Elvin Hayes, Phil Chenier and the 1977-78 Bullets deserved better than this.
While hosting some of the best players in franchise history to celebrate the 40th anniversary of their lone NBA championship, the Wizards put in one of their worst performances of the season, a 101-97 loss to a Knicks team that had lost 19 of their last 22 games.
With the loss, the Wizards have now dropped eight of their last 12 games. Players are fed up and searching for answers.
No one was stronger with his words than guard Bradley Beal, who didn't play very well himself. He was held to 14 points on 5-for-17 shooting by New York.
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Beal was sick of his own play and that of his teammates when addressing the media afterwards.
"We're acting like we don't give a damn, honestly. We thought we could just show up and play because they didn't have anything to play for. We just thought it was going to be a cake walk and they just smacked us in the mouth," Beal said.
He went on.
"I'm tired of talking about this s***. It's just the same thing over and over," he said. "Until we do it individually and together collectively, we're going to get our asses kicked in the playoffs. This isn't even remotely acceptable, how we are playing right now."
Beal's frustrations have boiled over as the Wizards are playing some of their worst basketball of the entire season right when they should be gearing up for the playoffs. While they are stumbling, teams like the Cavaliers and Sixers are sprinting to the finish, appearing to peak at the right time.
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The Wizards, meanwhile, are losing their footing. The good news is that five-time All-Star John Wall is on his way back. The bad news is that he won't be back immediately. Wall still has to go through several more practices before he is cleared for game action.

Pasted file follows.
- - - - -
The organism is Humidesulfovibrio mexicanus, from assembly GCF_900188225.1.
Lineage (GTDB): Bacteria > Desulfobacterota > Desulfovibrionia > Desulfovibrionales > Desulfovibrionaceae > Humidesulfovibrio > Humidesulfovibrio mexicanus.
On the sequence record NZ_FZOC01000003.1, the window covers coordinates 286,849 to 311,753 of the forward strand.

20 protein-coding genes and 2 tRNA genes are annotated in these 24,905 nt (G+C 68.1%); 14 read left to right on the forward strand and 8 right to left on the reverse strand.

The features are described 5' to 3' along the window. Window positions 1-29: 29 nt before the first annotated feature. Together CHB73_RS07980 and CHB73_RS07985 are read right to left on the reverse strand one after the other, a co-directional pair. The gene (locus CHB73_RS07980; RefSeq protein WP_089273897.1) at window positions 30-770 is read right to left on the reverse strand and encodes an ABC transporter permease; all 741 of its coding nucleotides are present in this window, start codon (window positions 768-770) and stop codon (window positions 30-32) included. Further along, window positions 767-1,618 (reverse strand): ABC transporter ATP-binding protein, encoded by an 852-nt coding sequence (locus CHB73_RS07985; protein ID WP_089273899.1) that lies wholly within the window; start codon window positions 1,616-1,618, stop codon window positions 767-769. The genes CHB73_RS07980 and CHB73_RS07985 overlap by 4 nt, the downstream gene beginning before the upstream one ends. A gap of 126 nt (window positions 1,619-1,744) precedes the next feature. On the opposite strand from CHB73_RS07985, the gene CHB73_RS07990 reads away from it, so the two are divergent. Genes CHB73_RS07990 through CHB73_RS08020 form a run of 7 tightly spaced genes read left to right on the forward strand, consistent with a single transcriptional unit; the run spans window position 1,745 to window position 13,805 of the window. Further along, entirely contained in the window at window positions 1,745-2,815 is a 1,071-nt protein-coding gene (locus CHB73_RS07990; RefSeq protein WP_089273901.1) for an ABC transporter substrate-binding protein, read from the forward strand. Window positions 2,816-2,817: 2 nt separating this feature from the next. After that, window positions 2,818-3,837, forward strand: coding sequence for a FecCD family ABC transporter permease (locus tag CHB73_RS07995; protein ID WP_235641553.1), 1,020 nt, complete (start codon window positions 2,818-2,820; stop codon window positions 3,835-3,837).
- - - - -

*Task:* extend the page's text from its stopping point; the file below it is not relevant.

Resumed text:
From there, it could take time for Wall to get up to full speed. Wednesday will mark eight weeks since he had arthroscopic left knee surgery.
Wall is still on the mend and won't fix all of their problems overnight. The Wizards need to understand that and play like it.
Head coach Scott Brooks was asked about whether his team was overlooking games, knowing Wall is very close to returning. He balked at the suggestion.
Minutes later, point guard Tomas Satoransky brought it up unprompted.
"It looks like we are waiting for John to come back and change everything," Satoransky said. "We're not playing like we did the first games he was missing. That's not right way to do it. We have to go and play as hard as we can every game."
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There's no question this team looks different than they did when Wall first went out in late January. They began his absence by winning 10 of their first 13 games.
There were even whispers in the media and among fans about whether the Wizards were better off without Wall in the mix. They were completely uninformed and off-base, but those things were said.
Now all of that seems ridiculous in hindsight. There was a long way to go and surely the Wizards were going to experience some rough times while Wall was out. No team loses an All-NBA player and all of a sudden gets better. It doesn't work like that.
These struggles were probably inevitable for the Wizards without Wall. They happen to be occurring in the days leading up to his return, creating tension and urgency to keep the ship afloat before their captain returns.
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